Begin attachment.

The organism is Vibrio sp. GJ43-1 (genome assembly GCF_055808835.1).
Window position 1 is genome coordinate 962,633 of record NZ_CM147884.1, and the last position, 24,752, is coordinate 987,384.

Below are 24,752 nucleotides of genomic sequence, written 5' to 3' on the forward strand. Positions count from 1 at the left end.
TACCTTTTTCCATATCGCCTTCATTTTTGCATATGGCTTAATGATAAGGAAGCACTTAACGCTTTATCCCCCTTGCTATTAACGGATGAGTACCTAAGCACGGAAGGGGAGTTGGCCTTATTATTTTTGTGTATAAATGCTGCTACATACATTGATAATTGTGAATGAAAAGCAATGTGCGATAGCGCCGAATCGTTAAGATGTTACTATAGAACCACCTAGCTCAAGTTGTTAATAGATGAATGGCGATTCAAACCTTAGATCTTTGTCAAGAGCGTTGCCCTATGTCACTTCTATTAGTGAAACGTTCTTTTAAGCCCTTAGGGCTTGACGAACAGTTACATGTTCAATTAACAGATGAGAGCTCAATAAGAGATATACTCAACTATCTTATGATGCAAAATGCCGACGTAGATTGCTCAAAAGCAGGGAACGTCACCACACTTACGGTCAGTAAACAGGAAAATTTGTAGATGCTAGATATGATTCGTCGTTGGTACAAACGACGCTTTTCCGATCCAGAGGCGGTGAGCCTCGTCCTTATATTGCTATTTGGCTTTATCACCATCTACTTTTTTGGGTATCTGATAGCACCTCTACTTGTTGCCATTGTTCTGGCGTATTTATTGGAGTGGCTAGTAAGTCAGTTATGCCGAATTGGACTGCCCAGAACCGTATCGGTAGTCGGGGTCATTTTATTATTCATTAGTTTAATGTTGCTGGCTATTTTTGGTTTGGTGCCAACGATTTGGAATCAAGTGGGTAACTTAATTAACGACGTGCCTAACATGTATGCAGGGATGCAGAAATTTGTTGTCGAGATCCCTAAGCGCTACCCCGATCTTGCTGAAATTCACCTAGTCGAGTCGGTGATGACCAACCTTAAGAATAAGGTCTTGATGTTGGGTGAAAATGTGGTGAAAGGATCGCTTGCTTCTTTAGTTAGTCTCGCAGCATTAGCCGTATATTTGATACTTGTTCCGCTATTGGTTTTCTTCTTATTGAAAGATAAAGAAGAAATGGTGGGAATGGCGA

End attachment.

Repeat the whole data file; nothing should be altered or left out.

The organism is Vibrio sp. GJ43-1 (genome assembly GCF_055808835.1).
Window position 1 is genome coordinate 962,633 of record NZ_CM147884.1, and the last position, 24,752, is coordinate 987,384.

Below are 24,752 nucleotides of genomic sequence, written 5' to 3' on the forward strand. Positions count from 1 at the left end.
TACCTTTTTCCATATCGCCTTCATTTTTGCATATGGCTTAATGATAAGGAAGCACTTAACGCTTTATCCCCCTTGCTATTAACGGATGAGTACCTAAGCACGGAAGGGGAGTTGGCCTTATTATTTTTGTGTATAAATGCTGCTACATACATTGATAATTGTGAATGAAAAGCAATGTGCGATAGCGCCGAATCGTTAAGATGTTACTATAGAACCACCTAGCTCAAGTTGTTAATAGATGAATGGCGATTCAAACCTTAGATCTTTGTCAAGAGCGTTGCCCTATGTCACTTCTATTAGTGAAACGTTCTTTTAAGCCCTTAGGGCTTGACGAACAGTTACATGTTCAATTAACAGATGAGAGCTCAATAAGAGATATACTCAACTATCTTATGATGCAAAATGCCGACGTAGATTGCTCAAAAGCAGGGAACGTCACCACACTTACGGTCAGTAAACAGGAAAATTTGTAGATGCTAGATATGATTCGTCGTTGGTACAAACGACGCTTTTCCGATCCAGAGGCGGTGAGCCTCGTCCTTATATTGCTATTTGGCTTTATCACCATCTACTTTTTTGGGTATCTGATAGCACCTCTACTTGTTGCCATTGTTCTGGCGTATTTATTGGAGTGGCTAGTAAGTCAGTTATGCCGAATTGGACTGCCCAGAACCGTATCGGTAGTCGGGGTCATTTTATTATTCATTAGTTTAATGTTGCTGGCTATTTTTGGTTTGGTGCCAACGATTTGGAATCAAGTGGGTAACTTAATTAACGACGTGCCTAACATGTATGCAGGGATGCAGAAATTTGTTGTCGAGATCCCTAAGCGCTACCCCGATCTTGCTGAAATTCACCTAGTCGAGTCGGTGATGACCAACCTTAAGAATAAGGTCTTGATGTTGGGTGAAAATGTGGTGAAAGGATCGCTTGCTTCTTTAGTTAGTCTCGCAGCATTAGCCGTATATTTGATACTTGTTCCGCTATTGGTTTTCTTCTTATTGAAAGATAAAGAAGAAATGGTGGGAATGGCGA